Roquefort is made exclusively from raw ewe’s milk, primarily from the Lacaune breed, although milk from Manech and Basco-Béarnaise breeds are also used. The milk is collected only from a defined region surrounding Roquefort-sur-Soulzon. Despite this seemingly limiting factor about 18,000 tons of cheese (over 7 million cheeses) are produced annually.


The Roquefort cheese producers also produce other cheeses from the ewe’s milk. On our tour of the caves at Papillon (one of only seven producers of Roquefort) we tasted about eight different ewe’s milk cheeses, ranging from a Camembert style cheese to a log similar to goat’s cheese. Some were mild and creamy, others were deep and flavourful, all were delicious. We bought a selection of cheeses, a few sticks of baguette and enjoyed a picnic lunch in the beautiful surroundings of Mont Combalou.

Footnote: I’m experimenting with picture sizes at the moment as I’m aware that some of you read on small devices such as tablets and phones. I would be very interested in your feedback – do you like the larger images? Should I use more of them or use them exclusively? Are they good for collage images but too big for single images? Any thoughts would be appreciated. Thanks for reading!

6 Comments Post a comment
  1. Hi June, I love Roquefort! In a sauce with fresh dill, great with steak or as a dip with broccoli or cauliflower. On an amusing fact, I have read the same story with the shepherd when I was doing research about Spanish Cabrales. I love the pictures as always, but in general it is better to watch on a PC or a laptop. Nice one! 😉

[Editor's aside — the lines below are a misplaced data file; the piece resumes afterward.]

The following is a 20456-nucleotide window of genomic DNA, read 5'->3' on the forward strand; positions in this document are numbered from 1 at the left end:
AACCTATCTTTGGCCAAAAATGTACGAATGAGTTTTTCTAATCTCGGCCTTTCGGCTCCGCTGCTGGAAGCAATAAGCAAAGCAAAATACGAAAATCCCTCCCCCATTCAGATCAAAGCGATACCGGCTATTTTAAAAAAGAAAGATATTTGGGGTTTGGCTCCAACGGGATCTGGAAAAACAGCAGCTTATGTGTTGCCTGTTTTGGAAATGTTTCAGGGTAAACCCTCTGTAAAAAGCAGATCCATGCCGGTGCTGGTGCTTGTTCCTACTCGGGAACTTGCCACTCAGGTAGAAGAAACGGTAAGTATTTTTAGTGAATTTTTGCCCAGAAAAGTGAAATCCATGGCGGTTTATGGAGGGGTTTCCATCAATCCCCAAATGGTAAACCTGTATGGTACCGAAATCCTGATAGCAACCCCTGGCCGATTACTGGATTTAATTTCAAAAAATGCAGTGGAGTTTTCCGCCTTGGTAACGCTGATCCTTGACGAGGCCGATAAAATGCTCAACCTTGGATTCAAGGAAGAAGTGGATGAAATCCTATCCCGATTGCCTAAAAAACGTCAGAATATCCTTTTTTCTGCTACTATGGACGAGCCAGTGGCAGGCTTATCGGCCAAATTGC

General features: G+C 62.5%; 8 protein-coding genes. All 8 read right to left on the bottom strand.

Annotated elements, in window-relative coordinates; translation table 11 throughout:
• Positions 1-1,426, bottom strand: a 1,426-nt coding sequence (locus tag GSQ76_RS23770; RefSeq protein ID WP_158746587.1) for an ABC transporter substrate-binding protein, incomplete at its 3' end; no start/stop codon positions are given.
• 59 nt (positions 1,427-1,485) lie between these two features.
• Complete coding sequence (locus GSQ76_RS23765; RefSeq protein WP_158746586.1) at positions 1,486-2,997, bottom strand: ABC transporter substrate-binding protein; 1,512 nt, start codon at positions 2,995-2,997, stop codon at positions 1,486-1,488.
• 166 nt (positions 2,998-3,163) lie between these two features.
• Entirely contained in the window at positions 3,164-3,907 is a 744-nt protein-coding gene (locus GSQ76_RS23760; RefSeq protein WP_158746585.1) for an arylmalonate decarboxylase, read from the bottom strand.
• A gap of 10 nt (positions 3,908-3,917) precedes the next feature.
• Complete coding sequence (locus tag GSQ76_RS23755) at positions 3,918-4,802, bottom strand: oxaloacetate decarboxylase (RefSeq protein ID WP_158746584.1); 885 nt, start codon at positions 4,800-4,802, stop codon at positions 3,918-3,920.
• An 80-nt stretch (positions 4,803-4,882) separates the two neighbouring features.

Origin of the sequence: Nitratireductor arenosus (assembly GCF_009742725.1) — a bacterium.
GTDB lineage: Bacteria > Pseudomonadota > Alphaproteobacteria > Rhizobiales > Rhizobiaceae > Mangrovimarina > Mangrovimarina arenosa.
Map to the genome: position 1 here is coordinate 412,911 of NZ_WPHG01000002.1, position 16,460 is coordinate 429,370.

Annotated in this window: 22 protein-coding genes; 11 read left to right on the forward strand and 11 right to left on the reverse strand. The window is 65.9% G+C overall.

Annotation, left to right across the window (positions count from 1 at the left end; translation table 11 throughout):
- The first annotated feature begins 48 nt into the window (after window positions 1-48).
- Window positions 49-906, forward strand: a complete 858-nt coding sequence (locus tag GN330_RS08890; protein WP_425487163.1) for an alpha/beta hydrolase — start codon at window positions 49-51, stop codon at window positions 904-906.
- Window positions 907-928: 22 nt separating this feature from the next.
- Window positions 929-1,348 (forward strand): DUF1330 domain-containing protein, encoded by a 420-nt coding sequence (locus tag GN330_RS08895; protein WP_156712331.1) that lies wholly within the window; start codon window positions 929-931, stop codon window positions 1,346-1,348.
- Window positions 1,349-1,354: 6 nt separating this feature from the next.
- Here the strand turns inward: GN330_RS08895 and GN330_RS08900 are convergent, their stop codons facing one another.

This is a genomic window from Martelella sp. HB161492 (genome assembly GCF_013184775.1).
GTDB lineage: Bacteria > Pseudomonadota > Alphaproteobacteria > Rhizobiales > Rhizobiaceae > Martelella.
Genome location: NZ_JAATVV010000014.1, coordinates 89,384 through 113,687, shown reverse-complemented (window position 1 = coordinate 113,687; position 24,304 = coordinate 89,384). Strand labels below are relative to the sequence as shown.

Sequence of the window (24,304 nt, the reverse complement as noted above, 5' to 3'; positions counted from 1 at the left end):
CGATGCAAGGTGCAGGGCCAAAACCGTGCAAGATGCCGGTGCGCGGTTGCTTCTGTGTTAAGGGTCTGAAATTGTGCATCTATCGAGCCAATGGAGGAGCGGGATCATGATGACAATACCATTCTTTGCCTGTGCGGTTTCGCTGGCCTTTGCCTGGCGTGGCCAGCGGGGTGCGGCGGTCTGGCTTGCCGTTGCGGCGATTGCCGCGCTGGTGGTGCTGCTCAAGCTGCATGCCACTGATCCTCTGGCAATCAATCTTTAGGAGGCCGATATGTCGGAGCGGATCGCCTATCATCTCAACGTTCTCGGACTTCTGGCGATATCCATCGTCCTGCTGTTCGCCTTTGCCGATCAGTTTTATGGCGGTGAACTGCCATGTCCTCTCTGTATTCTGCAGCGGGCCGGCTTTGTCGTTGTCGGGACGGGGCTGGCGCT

Liked by 1 person

    March 30, 2016
    • Thank Franck. Dill is one of the few foods in the world I can’t abide, but the other options sound delicious. So much cheese, so little time! It’s a long time since I wrote this and I do my photos differently now – I might actually go back and change them to make them better for mobile devices.

      Liked by 1 person

      March 30, 2016
  2. I remember discovering Roquefort cheese many years ago at a friend’s house and eagerly gobbling it up. It was only later that we realised how much it cost and felt so guilty!


    September 3, 2013
    • It is a bit on the expensive side, Alastair, which I think is due to the limited production. It seems to have come down in price in the last few years, though – you can now get a piece in Lidl or Aldi (and presumably some of the other bigger supermarket chains) that won’t blow the budget. It’s a lovely addition to a cheeseboard for a special occasion!


      September 3, 2013
      • I’ll check it out next time I’m in Aldi.


        September 3, 2013

Trackbacks & Pingbacks

  1. Weekly Photo Challenge: Between | My Food Odyssey

I love to chat - please leave a comment

Fill in your details below or click an icon to log in: Logo

You are commenting using your account. Log Out /  Change )

Facebook photo

You are commenting using your Facebook account. Log Out /  Change )

Connecting to %s

This site uses Akismet to reduce spam. Learn how your comment data is processed.

%d bloggers like this: